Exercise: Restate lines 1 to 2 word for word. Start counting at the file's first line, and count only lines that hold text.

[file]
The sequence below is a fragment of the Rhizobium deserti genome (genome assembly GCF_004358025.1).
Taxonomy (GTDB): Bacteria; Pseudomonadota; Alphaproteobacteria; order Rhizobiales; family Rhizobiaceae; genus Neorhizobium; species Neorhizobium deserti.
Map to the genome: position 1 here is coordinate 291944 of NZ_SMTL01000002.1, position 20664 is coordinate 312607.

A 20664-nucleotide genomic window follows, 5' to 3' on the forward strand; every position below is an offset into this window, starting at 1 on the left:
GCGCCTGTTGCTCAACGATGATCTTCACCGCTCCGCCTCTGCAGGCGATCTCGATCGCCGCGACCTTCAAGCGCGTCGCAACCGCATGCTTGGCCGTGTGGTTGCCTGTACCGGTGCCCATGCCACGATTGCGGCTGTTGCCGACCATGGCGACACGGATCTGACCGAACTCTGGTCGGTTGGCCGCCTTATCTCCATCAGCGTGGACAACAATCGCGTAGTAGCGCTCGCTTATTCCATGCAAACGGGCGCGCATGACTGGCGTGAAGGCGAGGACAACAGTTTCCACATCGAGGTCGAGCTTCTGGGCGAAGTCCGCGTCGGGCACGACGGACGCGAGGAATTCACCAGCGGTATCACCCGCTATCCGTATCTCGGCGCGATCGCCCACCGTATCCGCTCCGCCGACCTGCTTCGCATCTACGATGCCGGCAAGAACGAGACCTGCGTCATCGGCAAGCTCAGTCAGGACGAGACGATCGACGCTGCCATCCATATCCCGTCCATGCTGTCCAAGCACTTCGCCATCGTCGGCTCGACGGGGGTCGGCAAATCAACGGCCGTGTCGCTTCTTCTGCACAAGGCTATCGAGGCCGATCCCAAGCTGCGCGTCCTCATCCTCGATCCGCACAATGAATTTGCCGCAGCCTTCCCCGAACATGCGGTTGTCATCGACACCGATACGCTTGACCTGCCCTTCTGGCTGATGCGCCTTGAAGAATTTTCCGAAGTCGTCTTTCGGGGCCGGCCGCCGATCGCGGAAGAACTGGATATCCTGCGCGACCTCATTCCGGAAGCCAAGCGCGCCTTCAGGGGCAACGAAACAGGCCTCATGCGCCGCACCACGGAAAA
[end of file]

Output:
The sequence below is a fragment of the Rhizobium deserti genome (genome assembly GCF_004358025.1).
Taxonomy (GTDB): Bacteria; Pseudomonadota; Alphaproteobacteria; order Rhizobiales; family Rhizobiaceae; genus Neorhizobium; species Neorhizobium deserti.